Finally, Crank Brothers offers a service kit for refreshing bearings and other wear parts. From both a value and sustainability perspective, I really like that these pedals can be serviced instead of just thrown out and replaced.

2. Crank Brothers Stamp 2

We’ll stick with Crank Brothers for our next most-recommended pedal, the upgraded Stamp 2 model. The biggest difference is this pedal is built out of lightweight and durable aluminum and has a sleek design that cuts down on material but increases the number of traction pins to ten per pedal. The downside of the aluminum body is that only two color options, gray and black, are offered.

The Stamp 2 shares the same sizing options as well as steel axle and sealed cartridge bearings with its composite sibling. And just like the Stamp 1, a pedal refresh kit is available for home mechanics.

3. OneUp Components Aluminum Pedals

OneUp Components, based in Squamish, British Columbia, kept things simple when they designed their aptly named Aluminum Pedals. Looking at the pedal, you’ll notice a low-profile design that features just enough material to hold the ten traction pins. Excess material has been removed to keep weight down and make the pedal body just 8mm thick, which reduces pedal strikes on trail obstacles. There’s also a subtle contour that matches your foot shape and helps maximize grip.

Bearings are also serviceable with a standard cassette lock ring tool, making it easy to do for most home mechanics. Finally, they’re available in eight color options to suit any rider’s style—including a sleek oil slick finish.

4. RaceFace Ride

The RaceFace Ride are an awesome pair of entry-level composite pedals. They have a composite body without any sharp pins. Instead, raised grip zones keep shoes and pedals in contact on rough trails or streets. The lack of pins means these can be ridden with street shoes or sneakers—which is a useful feature for riders who also use their mountain bikes to commute.

Compared to basic pedals that may be included with any bike, their durable plastic and advanced grip make the RideFace Ride a worthy upgrade. Plus, they’re available in several colors to match your bike or personal style!

5. Shimano M520/M540

Shimano M520 and M540 pedals are perhaps the best-selling and most durable mountain bike pedals out there. They use Shimano’s super popular SPD cleat. While the two models are very similar, they include a few key differences:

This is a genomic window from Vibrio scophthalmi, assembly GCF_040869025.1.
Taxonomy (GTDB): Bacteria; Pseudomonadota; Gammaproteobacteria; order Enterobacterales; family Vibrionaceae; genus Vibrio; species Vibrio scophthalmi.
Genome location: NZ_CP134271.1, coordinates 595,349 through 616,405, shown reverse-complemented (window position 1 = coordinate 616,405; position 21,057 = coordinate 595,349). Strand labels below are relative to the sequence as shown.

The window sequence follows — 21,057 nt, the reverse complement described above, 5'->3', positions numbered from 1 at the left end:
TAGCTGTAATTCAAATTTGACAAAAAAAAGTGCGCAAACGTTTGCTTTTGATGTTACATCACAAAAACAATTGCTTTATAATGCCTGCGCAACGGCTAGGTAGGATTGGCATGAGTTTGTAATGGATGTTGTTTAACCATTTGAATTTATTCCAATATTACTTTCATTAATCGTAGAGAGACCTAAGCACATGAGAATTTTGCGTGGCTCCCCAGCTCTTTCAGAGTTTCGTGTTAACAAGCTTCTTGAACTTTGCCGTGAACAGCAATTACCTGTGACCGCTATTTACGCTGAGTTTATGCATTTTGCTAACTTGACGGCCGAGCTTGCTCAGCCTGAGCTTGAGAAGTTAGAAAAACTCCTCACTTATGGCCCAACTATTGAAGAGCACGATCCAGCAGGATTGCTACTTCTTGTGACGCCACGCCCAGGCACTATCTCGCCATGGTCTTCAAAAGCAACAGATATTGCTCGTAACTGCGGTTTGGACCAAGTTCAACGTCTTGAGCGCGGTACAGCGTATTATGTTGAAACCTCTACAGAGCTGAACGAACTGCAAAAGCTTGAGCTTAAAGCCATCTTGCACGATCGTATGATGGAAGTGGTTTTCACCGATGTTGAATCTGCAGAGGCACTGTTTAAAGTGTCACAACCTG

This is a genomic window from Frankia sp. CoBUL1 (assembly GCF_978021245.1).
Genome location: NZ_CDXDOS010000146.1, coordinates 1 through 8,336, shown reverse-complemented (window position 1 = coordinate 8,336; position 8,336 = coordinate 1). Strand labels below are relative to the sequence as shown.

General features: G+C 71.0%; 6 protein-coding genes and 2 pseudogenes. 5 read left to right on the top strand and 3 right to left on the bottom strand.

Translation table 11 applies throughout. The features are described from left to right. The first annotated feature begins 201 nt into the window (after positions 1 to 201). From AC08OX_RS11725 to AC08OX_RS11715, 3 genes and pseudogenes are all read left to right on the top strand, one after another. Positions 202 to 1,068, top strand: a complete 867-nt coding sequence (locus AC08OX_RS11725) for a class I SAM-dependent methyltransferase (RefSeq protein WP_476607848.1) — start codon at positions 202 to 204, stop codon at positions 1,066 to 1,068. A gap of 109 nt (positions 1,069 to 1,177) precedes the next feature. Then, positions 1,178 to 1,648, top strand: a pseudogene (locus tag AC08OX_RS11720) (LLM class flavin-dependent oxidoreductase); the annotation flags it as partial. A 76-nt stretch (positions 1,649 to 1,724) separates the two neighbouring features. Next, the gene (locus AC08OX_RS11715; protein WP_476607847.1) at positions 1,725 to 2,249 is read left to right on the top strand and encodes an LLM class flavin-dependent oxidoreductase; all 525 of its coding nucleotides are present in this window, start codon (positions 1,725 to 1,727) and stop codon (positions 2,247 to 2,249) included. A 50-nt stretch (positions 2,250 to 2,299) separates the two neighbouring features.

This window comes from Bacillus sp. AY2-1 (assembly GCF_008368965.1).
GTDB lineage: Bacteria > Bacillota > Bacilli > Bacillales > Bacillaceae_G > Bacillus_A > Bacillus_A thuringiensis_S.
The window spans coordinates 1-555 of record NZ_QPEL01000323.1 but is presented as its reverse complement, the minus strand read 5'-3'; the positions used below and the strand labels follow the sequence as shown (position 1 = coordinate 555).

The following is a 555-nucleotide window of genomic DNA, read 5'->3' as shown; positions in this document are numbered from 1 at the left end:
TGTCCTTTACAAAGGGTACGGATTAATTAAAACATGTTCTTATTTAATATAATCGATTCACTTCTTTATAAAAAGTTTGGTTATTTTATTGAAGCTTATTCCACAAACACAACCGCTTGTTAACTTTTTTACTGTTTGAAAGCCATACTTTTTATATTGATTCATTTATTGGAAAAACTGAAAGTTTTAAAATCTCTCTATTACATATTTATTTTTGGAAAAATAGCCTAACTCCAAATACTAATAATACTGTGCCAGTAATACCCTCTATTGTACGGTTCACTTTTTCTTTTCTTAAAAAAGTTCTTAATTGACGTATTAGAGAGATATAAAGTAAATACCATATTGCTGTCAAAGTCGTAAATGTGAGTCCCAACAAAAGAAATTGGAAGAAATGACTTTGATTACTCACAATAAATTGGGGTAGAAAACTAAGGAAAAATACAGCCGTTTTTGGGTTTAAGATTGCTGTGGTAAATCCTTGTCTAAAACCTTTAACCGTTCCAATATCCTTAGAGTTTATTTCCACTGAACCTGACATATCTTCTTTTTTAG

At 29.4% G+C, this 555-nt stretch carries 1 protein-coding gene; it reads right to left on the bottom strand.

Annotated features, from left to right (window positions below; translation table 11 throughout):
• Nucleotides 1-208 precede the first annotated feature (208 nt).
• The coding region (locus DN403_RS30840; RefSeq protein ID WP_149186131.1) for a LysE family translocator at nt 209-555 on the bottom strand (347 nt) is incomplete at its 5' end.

• Weight: the M540 sheds 25g from the M520
  • Installation: the M540 requires an 8mm allen key, while the M520 can be installed with a pedal wrench or 8mm key
  • Bearings: the M540 has longer-lasting bearings

Further, these pedals feature a simple tension adjustment mechanism that sets easier or harder releases and can be used even when filled with mud and dirt. They’re a great choice for not only mountain, but also gravel, cyclo-cross, and road riders who prefer a recessed cleat. Service is easy, as the pedal body and axle can be separated for cleaning and regreasing.

Shimano also makes higher-end XT and XTR versions of these pedals, but for most riders, the MT520/540 will provide excellent performance at an unbeatable price.

6. Shimano XT M8120

The Shimano XT M8120 is a wide-body clipless pedal that offers a nice balance between the benefits of clipless and platform pedals. It uses the same SPD cleat as the M520/M540, but has a rugged aluminum body that provides a larger grip area and more stability. These pedals are designed for trail riders who won’t mind the slight weight penalty and will appreciate the larger grip. They have four degrees of float and entry/exit tension is adjustable with an allen key.

As with Shimano’s other pedals, these use standard bearings and are easily serviceable. A super durable steel spindle shrugs off hard impacts and pedal strikes as well. My favorite feature on these pedals is the larger platform, which makes it much easier to get a foot back on the pedal in hairy situations. Even if I can’t clip in right away, getting a little grip on the pedal body helps me easily remount on technical sections.

Need a Little Help Turning the Pedals Over?

Pedals are some of the most important and underappreciated components on today’s mountain bikes. And a pedal swap is one of the simplest and most cost-effective ways to breathe new life and style into your ride.

We’ve taken a course in some of Curated’s most recommended pedals, including composite and aluminum flat options, as well as cross country and trail clipless pedals, but there’s plenty more options too. If you’d like to learn more about clipless and flat pedals, or dig into specific features, check our our other Expert Journal cycling articles here on Curated!